This publication was supported by an educational grant from
Amersham Health, Princeton, NJ. The opinions expressed in this
publication are those of the authors and not necessarily those of
Dr. Bae reports relationships with Tyco Healthcare and
Mallinckrodt through patent agreements and as a consultant. Dr.
Fishman reports relationships with Siemens Medical Solutions and
Amersham Health as a consultant. Dr. Foley reports a relationship
with GE Medical Systems through an investigator agreement. Dr.
Naidich reports a relationship with Siemens Medical Solutions
through its Advisory Board and as a consultant. Dr. Saini reports a
relationship with GE Medical Systems through research support. Dr.
Becker, Dr. Sahani, Dr. Siegel, Dr. Tahktani, and Dr. Zinreich
report that no such relationships exist.
is a Professor of Radiology and Pediatrics at the Mallinckrodt
Institute of Radiology, Washington University School of Medicine,
St. Louis, MO.
Multidetector computed tomography (CT) offers the same
advantages in children as it does in adults. These advantages
include faster scan acquisition, increased resolution, and optimal
three-dimensional (3D) processing. The implications of
multidetector technology are often different in pediatric patients,
Faster scanning improves contrast enhancement in any population.
But in children, it also reduces the need for sedation. With
single-slice scanners, sedation is needed in 40% to 100% of
pediatric patients. Early experience with 16-row multidetector
scanners suggests that although sedation cannot be completely
eliminated, it is now needed in <5% of pediatric patients. In
addition, respiratory artifacts have nearly been eliminated.
Improvements in resolution and 3D reconstructions offer
additional advantages. Together they make CT an excellent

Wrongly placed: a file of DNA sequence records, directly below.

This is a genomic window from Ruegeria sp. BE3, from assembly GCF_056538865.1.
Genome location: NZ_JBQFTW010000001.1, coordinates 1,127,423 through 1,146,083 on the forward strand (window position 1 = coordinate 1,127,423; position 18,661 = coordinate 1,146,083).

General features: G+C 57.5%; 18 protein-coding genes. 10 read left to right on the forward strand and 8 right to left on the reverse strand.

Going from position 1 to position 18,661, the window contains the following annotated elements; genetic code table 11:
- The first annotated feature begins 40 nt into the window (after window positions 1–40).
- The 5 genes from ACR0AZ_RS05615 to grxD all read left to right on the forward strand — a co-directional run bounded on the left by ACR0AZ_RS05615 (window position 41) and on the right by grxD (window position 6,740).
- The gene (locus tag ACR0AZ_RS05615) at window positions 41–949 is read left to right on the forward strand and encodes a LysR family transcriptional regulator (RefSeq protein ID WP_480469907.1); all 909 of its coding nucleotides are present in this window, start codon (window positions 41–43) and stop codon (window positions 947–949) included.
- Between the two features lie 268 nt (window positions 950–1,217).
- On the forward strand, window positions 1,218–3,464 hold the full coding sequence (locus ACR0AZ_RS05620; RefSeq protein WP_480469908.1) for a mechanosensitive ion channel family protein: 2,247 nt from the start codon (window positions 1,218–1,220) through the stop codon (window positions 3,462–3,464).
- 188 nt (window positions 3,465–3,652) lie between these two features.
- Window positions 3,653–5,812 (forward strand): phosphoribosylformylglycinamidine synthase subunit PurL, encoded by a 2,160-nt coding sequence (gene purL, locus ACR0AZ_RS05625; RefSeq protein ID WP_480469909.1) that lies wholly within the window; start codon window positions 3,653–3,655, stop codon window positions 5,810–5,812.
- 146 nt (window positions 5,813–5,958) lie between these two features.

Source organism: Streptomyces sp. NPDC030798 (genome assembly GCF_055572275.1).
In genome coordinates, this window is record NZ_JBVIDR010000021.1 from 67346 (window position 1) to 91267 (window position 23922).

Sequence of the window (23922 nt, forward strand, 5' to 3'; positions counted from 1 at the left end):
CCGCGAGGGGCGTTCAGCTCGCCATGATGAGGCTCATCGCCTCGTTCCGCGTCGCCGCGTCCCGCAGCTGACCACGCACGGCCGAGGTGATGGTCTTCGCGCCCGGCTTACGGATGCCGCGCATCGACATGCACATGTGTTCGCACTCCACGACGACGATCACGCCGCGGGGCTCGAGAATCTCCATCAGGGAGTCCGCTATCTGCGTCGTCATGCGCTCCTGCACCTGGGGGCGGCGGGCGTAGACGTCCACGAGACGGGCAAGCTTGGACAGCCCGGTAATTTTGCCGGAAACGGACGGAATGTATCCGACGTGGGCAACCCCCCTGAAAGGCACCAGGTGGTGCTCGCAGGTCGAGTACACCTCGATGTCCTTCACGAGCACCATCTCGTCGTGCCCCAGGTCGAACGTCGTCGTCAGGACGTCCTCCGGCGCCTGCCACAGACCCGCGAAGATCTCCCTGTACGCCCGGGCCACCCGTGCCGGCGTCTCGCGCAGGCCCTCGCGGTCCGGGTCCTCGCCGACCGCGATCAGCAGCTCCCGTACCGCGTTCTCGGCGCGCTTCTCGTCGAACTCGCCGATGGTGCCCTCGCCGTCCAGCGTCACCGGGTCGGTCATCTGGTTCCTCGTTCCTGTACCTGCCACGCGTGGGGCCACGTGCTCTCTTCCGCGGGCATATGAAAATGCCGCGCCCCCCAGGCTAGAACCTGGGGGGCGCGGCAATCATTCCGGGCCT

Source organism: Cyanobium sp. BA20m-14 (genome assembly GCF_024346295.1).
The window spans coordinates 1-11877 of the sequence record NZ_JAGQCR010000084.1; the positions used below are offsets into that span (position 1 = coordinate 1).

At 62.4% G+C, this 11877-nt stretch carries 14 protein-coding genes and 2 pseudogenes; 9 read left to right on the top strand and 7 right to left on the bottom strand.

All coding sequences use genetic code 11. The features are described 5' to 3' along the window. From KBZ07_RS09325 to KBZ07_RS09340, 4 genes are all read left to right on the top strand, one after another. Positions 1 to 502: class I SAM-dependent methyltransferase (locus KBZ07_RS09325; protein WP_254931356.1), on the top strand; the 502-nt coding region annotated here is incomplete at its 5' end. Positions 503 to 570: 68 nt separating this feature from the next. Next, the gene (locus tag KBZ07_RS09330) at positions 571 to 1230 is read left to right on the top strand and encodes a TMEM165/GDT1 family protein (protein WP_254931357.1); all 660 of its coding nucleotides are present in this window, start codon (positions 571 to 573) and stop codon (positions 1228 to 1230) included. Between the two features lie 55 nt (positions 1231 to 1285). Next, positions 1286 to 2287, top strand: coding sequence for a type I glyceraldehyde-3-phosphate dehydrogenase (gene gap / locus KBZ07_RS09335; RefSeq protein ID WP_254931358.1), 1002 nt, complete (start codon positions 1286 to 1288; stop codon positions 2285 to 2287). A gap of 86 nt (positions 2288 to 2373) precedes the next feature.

alternative to magnetic resonance (MR) imaging. Although exposure
to ionizing radiation puts CT at a relative disadvantage when
compared with MR, newer techniques are reducing the radiation dose.
More important, children under 5 years of age require sedation
during hour-long MR examinations. The risks of sedation are real,
and in some instances they may exceed the risks of exposure to
At our institution, CT angiography (CTA) is beginning to replace
conventional catheter angiography for evaluation of cardiac
It is associated with a radiation dose at least 2 to 3 times lower
than that of conventional angiography. This estimate is based on
older radiographic parameters, including a kV of 140 and an mA of
up to 400. With more contemporary radiographic settings
(80 kV and mA adjusted for weight), the radiation dose is likely to
be much lower, perhaps 8 to 10 times lower than that of
Achieving the best result
Optimizing CTA in children requires attention to scanner design.
It is possible to perform CTA using a 4-row scanner, but a 16-row
scanner is preferred. Patient preparation is also important. We
place the intravenous (IV) line before the patient arrives in the
imaging suite. Waiting to place the IV line until the child is on
the CT table is likely to result in an uncooperative child.
We use the largest-gauge catheter possible, generally a
22-gauge, and insert it in the antecubital region if possible. Some
patients arrive with an IV line already placed in a scalp vein or a
catheter in the foot, however. For an abdominal scan, oral contrast
must be administered before the study.
Table 1 outlines technical factors to consider in CTA of
pediatric patients. The selection of slice width usually represents
a compromise. With our 4-row Siemens scanner (Siemens Medical
Solutions, Iselin, NJ), detector collimation thickness can range
from 1 to 5 mm, or greater. A slice width of 1 mm will produce
images of superb resolution but at an excessively high radiation
dose. A slice width of
5 mm will reduce the radiation dose, but resolution may be
unacceptable. A slice width of 2.5 mm represents a reasonable
compromise. Table speed is as fast as possible, 15 to 20 mm/sec,
also with the goal of reducing radiation exposure. Scan speed is
With our Siemens 16-row scanner, slice width can be 0.75 or 1.5
mm. We use the larger width to reduce radiation exposure. Table
speed is 24 to 36 mm/sec, and scan speed is 0.5 seconds. With both
4- and 16-row scanners, the slice reconstruction thickness is 3 to
5 mm for routine viewing.
It is important to tailor the selection of radiographic
parameters to patient size, as shown in Table 2. In the case of a
neonate, whose weight is <15 kg, the maximum allowable mA in the
chest is approximately 25, and in the abdomen, approximately 30.